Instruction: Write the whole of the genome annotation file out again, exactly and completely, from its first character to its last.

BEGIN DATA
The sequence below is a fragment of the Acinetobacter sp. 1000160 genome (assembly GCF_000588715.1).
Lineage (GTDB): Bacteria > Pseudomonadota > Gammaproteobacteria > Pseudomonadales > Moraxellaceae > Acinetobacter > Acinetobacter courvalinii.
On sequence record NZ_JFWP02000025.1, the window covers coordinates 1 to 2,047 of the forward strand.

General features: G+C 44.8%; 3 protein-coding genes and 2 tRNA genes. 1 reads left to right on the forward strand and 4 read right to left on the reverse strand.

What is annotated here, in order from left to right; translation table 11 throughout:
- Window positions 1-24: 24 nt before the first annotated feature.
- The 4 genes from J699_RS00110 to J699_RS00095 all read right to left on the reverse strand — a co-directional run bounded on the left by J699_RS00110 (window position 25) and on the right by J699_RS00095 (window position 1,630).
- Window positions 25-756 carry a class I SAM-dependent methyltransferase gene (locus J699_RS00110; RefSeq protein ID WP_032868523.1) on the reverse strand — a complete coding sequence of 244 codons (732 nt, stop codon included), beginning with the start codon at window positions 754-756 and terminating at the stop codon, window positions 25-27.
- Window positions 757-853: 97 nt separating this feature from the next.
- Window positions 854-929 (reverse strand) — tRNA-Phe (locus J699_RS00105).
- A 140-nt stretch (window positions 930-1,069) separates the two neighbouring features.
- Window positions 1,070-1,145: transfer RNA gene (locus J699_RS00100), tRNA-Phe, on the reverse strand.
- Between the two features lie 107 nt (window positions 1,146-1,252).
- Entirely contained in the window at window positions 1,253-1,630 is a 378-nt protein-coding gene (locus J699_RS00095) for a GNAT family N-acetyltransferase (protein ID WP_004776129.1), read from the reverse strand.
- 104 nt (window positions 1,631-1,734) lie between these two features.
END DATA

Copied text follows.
The sequence below is a fragment of the Acinetobacter sp. 1000160 genome (assembly GCF_000588715.1).
Lineage (GTDB): Bacteria > Pseudomonadota > Gammaproteobacteria > Pseudomonadales > Moraxellaceae > Acinetobacter > Acinetobacter courvalinii.
On sequence record NZ_JFWP02000025.1, the window covers coordinates 1 to 2,047 of the forward strand.

General features: G+C 44.8%; 3 protein-coding genes and 2 tRNA genes. 1 reads left to right on the forward strand and 4 read right to left on the reverse strand.

What is annotated here, in order from left to right; translation table 11 throughout:
- Window positions 1-24: 24 nt before the first annotated feature.
- The 4 genes from J699_RS00110 to J699_RS00095 all read right to left on the reverse strand — a co-directional run bounded on the left by J699_RS00110 (window position 25) and on the right by J699_RS00095 (window position 1,630).
- Window positions 25-756 carry a class I SAM-dependent methyltransferase gene (locus J699_RS00110; RefSeq protein ID WP_032868523.1) on the reverse strand — a complete coding sequence of 244 codons (732 nt, stop codon included), beginning with the start codon at window positions 754-756 and terminating at the stop codon, window positions 25-27.
- Window positions 757-853: 97 nt separating this feature from the next.
- Window positions 854-929 (reverse strand) — tRNA-Phe (locus J699_RS00105).
- A 140-nt stretch (window positions 930-1,069) separates the two neighbouring features.
- Window positions 1,070-1,145: transfer RNA gene (locus J699_RS00100), tRNA-Phe, on the reverse strand.
- Between the two features lie 107 nt (window positions 1,146-1,252).
- Entirely contained in the window at window positions 1,253-1,630 is a 378-nt protein-coding gene (locus J699_RS00095) for a GNAT family N-acetyltransferase (protein ID WP_004776129.1), read from the reverse strand.
- 104 nt (window positions 1,631-1,734) lie between these two features.